The Vineyard of the Future is flying with Qantas!

Be it during takeoff, in the lounge, or online, with Qantas’ Qbusiness coverage on “wine boffins” this month, all you need is five good minutes to understand what The Vineyard of the Future is doing for the wine industry.

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From digital vineyards using drones and its MUASIP platform to monitor vast vineyard and other crop fields, to easy-to-use apps like VitiCanopy, that will instantly analyse canopy architecture, the effect of vineyard leaf canopies on the quality of grape and yields, the “holy grail for winemakers” is not out of reach (Nicholls, 2017). And if your vineyard happens to have a canine member, they could join you in the field to detect pests and diseases, as “man’s best friend” has the ability to sniff out the “bad” pheromones from insects up to 60 centimetres deep in the soil (Fuentes & De Bei, 2016).

But most importantly, as Dr Sigfredo Fuentes, Senior Lecturer in Wine Science at the School of Agriculture and Food, belonging to the Faculty of Veterinary and Agriculture from the University of Melbourne, has reiterated, “the end goal is the incorporation of technology in food security”, especially in the face of climate change.

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Qantas Spirit of Australia’s Qbusiness section on The Vineyard of the Future.

References

Nicholls, J. (2017). The Data Revolution – Wine Boffins. Qantas Spirit of Australia. [online] November 2017, p. 118. Available at: https://www.qantas.com/infodetail/flying/inTheAir/inflightMagazine/QBusiness.pdf [Accessed 4 Nov. 2017].

Fuentes, S. and De Bei, R., 2016. Innovations and technology: Advances of the Vineyard of the Future initiative in viticultural, sensory science and technology development. Wine & Viticulture Journal, 31(3), p.53.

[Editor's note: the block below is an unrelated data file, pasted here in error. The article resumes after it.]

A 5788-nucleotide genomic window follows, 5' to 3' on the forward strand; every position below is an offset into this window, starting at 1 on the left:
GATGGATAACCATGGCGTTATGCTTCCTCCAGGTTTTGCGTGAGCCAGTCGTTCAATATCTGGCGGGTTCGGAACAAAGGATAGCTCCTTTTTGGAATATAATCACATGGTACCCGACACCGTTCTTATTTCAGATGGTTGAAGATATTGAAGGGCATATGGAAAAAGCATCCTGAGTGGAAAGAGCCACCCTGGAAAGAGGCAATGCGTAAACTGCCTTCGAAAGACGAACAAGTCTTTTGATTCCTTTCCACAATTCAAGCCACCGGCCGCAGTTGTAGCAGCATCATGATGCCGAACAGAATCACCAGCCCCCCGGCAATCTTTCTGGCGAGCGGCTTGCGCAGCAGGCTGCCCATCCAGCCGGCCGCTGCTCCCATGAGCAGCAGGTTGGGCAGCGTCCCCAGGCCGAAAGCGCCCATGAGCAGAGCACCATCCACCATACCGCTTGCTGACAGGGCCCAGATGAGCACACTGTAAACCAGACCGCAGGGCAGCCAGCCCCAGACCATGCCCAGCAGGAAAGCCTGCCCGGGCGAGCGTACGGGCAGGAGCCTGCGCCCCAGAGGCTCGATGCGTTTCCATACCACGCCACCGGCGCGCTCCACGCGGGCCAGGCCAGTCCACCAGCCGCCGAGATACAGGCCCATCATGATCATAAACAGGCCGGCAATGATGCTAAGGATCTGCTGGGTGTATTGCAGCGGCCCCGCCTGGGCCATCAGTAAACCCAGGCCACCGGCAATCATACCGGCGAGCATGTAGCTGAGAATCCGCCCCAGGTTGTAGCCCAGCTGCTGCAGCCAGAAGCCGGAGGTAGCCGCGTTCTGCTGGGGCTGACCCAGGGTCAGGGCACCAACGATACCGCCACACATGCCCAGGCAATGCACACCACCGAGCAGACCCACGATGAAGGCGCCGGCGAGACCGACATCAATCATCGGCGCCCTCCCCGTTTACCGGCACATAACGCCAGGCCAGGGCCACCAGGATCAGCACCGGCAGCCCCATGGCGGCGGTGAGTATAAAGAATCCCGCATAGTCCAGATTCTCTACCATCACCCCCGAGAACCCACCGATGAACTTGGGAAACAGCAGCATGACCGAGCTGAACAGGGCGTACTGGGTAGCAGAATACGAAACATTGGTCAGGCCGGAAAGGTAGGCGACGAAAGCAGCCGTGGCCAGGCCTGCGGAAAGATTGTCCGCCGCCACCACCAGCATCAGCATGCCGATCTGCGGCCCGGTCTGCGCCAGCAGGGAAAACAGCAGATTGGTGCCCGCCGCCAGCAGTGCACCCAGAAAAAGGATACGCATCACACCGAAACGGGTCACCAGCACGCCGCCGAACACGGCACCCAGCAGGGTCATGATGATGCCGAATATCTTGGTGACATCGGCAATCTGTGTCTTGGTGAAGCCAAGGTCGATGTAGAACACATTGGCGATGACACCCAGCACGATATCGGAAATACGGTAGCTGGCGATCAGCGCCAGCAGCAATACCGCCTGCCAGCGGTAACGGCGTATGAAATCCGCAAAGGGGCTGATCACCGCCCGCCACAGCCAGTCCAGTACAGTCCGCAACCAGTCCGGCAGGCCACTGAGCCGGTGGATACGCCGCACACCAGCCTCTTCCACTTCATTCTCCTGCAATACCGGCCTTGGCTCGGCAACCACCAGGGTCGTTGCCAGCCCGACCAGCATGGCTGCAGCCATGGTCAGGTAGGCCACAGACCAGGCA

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New Paper: Assessment of beer quality based on foamability and chemical composition using computer vision algorithms, near infrared spectroscopy and artificial neural networks modelling techniques

By

Claudia Gonzalez Viejo 1, Sigfredo Fuentes 1*, Damir Torrico1, Kate Howell1, and Frank R. Dunshea1.

1 University of Melbourne, School of Agriculture and Food, Faculty of Veterinary and Agricultural Sciences, VIC 3010, Australia

* Correspondence: sfuentes@unimelb.edu.au; Tel.: +61 3 9035 9670

Journal of The Science of Food and Agriculture

Full Article: CLICK HERE

ABSTRACT:

Beer quality is mainly defined by its color, foamability and foam stability, which are influenced by the chemical composition of the product such as proteins, carbohydrates, pH and alcohol. Traditional methods to assess specific chemical compounds are usually time-consuming and costly. This study used rapid methods to evaluate 15 foam and color-related parameters using a robotic pourer (RoboBEER) and chemical fingerprinting using near infrared spectrometry (NIR) from six replicates of 21 beers from three types of fermentation. Results from NIR were used to create partial least squares regression (PLS) and artificial neural networks (ANN) models to predict four chemometrics such as pH, alcohol, Brix and maximum volume of foam.

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